Kathryn Brickell Music is proud to offer piano teachers to our students in NYC.
We will be posting informative articles relating to the piano and piano lessons.
The following article consists of an explanation on texture and timbre.
We hope you will enjoy your piano lessons with our wonderful, experienced and dedicated local piano teachers.
Texture & Timbre
In a musical context, texture refers to the overarching, birds-eye sound or feel of a piece as determined by the relationship of its melody as it relates to any accompanying chords or other melodies. Monophony refers to a melody played by itself, without accompaniment. Heterophony consists of a melody accompanied by chords sketching a different melody. Homophony consists of melodies accompanied by chords whose harmonies echo and accentuate the melody. Polyphony consists of several different melodies played simultaneously. Texture can also be impacted by the type of instrument used to play the piece, the number of instruments, and the spacing of different parts played by different instruments.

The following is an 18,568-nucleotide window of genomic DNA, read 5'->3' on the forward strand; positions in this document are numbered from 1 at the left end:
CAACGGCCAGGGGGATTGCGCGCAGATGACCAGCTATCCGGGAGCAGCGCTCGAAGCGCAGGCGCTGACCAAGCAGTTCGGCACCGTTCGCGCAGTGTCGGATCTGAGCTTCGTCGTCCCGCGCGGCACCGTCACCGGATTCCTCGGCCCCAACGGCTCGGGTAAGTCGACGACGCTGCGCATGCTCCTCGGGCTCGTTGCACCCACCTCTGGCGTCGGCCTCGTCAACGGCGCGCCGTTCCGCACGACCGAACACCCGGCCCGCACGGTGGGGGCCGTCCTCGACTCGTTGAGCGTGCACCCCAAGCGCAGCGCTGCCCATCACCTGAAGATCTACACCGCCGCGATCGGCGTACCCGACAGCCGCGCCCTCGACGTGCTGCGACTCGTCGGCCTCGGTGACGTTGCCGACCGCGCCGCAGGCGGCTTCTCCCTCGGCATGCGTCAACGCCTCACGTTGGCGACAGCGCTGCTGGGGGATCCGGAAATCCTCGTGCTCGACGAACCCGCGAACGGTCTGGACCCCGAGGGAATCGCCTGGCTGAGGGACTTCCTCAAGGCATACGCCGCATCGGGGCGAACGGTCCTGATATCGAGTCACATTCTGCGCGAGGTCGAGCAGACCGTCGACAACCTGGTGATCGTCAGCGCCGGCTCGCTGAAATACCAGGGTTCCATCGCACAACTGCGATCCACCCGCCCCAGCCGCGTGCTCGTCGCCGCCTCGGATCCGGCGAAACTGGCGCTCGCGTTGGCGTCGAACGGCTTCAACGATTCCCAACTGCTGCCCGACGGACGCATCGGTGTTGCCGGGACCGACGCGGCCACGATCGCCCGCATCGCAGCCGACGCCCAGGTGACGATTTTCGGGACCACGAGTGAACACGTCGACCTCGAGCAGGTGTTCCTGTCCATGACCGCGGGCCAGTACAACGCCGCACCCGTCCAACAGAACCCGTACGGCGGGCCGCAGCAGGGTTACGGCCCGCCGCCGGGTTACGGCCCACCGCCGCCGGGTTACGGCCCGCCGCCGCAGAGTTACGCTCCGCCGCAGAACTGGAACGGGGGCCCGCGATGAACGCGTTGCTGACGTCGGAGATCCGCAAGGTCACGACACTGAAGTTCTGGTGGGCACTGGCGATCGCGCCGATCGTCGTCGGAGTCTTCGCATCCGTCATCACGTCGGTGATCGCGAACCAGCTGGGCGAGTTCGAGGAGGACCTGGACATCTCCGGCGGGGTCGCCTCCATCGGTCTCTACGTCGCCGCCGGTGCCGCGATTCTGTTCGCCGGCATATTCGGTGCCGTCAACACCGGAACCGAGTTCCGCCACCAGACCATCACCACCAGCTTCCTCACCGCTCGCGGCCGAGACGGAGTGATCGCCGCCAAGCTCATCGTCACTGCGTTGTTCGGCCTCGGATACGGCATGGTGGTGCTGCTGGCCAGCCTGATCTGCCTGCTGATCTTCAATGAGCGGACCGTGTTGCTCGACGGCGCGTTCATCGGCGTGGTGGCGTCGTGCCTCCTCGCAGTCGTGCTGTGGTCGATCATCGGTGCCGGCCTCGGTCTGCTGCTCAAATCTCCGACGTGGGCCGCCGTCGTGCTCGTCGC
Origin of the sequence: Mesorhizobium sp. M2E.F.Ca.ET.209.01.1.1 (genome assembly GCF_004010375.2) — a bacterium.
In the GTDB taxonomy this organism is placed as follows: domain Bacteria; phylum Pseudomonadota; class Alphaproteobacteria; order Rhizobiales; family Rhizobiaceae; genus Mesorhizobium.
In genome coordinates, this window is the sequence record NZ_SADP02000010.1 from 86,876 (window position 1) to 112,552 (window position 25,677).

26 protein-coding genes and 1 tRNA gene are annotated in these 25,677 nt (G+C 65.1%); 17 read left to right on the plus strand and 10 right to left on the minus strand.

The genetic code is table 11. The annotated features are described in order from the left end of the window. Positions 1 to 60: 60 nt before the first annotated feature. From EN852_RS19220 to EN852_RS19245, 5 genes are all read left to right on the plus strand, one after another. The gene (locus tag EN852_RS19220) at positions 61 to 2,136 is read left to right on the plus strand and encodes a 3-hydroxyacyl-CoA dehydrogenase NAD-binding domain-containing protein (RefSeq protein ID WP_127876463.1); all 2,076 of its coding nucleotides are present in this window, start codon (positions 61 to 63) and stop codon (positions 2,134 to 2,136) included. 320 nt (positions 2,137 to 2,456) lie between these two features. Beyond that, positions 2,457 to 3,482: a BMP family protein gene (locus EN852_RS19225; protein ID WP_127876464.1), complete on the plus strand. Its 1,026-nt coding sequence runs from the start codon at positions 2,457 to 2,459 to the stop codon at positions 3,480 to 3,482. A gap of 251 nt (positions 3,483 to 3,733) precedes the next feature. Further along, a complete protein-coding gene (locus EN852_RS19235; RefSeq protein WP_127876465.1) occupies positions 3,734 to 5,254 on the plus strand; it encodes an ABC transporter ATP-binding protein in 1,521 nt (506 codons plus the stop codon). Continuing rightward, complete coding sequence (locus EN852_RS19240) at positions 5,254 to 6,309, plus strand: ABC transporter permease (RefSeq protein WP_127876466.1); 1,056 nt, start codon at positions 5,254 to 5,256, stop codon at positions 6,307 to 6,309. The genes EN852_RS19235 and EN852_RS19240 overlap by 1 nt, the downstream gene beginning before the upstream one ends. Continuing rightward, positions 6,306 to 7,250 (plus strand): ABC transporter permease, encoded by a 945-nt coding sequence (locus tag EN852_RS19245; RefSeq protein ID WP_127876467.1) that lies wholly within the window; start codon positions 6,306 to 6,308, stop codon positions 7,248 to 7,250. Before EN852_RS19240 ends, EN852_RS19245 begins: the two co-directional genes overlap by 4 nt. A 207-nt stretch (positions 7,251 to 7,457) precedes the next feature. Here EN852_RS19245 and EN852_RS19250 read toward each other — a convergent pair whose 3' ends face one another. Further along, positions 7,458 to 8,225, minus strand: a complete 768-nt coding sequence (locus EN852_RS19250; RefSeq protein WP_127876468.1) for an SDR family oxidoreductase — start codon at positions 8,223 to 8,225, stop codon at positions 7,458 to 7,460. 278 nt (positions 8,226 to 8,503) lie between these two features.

Timbre, also referred to as tone color or simply color, is a term for the subjective quality of a particular instrument or human voice. It does not refer to pitch, dynamics, articulation, or emphasis, but rather the specific quality of an instrument. For example, the timbre of a horn instrument can be changed by placing a mute in the bell, and the timbre of a piano can be changed by holding down the sustain pedal. There is no specific musical notation used to indicate timbre or changes in timbre.